Gettin’ Yoked By Josh Bryant

Josh speaking from experience. 

The yoke walk is the ultimate test of limit strength, strength endurance, core stability and explosive power.  To add icing on the cake, the yoke will simultaneously work virtually every muscle in the body.  

In the last 15 years, the yoke has become popular in strongman contests ranging from the iconoclastic World’s Strongest Man to the bush league strongman contest in the parking lot of a mobile home turned redneck bar 15 miles due west of Cut and Shoot, Texas.

Yoke Explained

The yoke implement, also referred to as a “super yoke”, is a frame with two upright posts or chains connected by a thick bar that sits across your shoulders.   Weight generally can be added to posts to increase the weight of the implement. Stating the obvious, the chain yoke is much more difficult than a traditional yoke because of stability requirements—so, functional trainers, pop your Bosu balls, use your real balls and give it a whirl. 

In a strongman contest you will move the yoke for a specified distance as fast as possible.  Assuming contestants are able to complete the event, the fastest time wins; if they are unable to complete it, distance is measured and whoever traveled the furthest would win.

The yoke walk can be a standalone event or part of a medley. Most contests require a contestant to go 25-100 feet, some more, some less.

The Yoke is heavy—most competitors could not come close to squatting the weight used in a yoke carry.  Strongman contests can have yokes that range from 400 pounds to well over 1,000 pounds for a seasoned professional.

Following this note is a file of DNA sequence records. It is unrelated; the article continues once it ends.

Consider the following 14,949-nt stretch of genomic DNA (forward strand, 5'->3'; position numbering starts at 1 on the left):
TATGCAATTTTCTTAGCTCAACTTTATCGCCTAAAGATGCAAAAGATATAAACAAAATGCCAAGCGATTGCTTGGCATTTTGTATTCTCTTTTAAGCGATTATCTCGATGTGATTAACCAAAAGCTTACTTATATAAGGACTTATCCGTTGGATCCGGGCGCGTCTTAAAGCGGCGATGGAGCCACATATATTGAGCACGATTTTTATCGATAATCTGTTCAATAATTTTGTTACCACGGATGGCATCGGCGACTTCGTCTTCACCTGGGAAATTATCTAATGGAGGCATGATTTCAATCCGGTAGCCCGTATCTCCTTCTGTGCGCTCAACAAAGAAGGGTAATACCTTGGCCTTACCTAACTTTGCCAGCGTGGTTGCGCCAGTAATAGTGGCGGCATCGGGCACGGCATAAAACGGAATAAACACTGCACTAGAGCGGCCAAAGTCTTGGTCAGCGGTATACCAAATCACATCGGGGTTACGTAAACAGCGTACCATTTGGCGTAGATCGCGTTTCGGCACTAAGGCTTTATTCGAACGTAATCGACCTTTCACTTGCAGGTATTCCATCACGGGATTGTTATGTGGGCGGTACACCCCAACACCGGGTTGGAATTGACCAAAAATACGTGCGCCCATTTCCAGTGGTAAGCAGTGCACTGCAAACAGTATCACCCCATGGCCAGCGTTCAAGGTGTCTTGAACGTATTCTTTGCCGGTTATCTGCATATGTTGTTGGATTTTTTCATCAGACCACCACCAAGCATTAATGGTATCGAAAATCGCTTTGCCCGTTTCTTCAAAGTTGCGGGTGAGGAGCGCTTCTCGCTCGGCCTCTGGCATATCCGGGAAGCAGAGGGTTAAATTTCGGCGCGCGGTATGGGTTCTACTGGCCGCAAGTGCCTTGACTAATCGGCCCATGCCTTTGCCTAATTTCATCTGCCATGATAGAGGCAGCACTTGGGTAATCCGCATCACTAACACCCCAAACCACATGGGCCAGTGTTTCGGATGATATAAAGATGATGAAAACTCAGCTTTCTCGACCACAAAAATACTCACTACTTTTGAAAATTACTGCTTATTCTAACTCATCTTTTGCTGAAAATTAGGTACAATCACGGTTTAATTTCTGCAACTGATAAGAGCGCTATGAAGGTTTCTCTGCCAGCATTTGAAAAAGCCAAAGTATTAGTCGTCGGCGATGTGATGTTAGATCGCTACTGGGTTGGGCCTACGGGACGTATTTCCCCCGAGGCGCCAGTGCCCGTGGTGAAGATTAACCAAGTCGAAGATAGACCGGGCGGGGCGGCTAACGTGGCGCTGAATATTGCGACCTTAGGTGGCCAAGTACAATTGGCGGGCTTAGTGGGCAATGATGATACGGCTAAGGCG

Professional strongman, Matt Mills, elite-level personal trainer and owner of Lightning Fitness in South Windsor, CT, was kind enough to make us a tutorial on the yoke and some of its variations and their benefits.

Training Guidelines

  • For strength, do runs with maximum weight for as little as 10 feet, take a full recovery between sets  
  • For hypertrophy, use more moderate loads for 50-100ft. and rest 90-180 seconds between sets
  • Do three to five sets on your back or leg day

Final Thoughts

A tough yoke walk can take more than 30 seconds with a weight that is above your true squat max.  If you squat 400 lbs. and you do a yoke walk with 500 lbs., your body must dynamically stabilize 100 lbs. over your squat max while you walk 100+ feet.  

In essence, you are overloading your system with more weight than you normally handle and greatly increasing the time you are under tension.  

You will grow, plain and simple.  Remember, big, compound movements that use the largest amount of muscle cause the greatest muscle gains and fat loss; the yoke epitomizes this type of movement.

Furthermore, heavy yoke training will make heavy squats lighter, increase core strength and stability and add an exciting, new element to your training routine.

Time to get yoked with the yoke!

Learn how to maximize MUSCLE HYPERTROPHY with strongman techniques by grabbing Josh’s ISSA Bodybuilding Specialist Course HERE.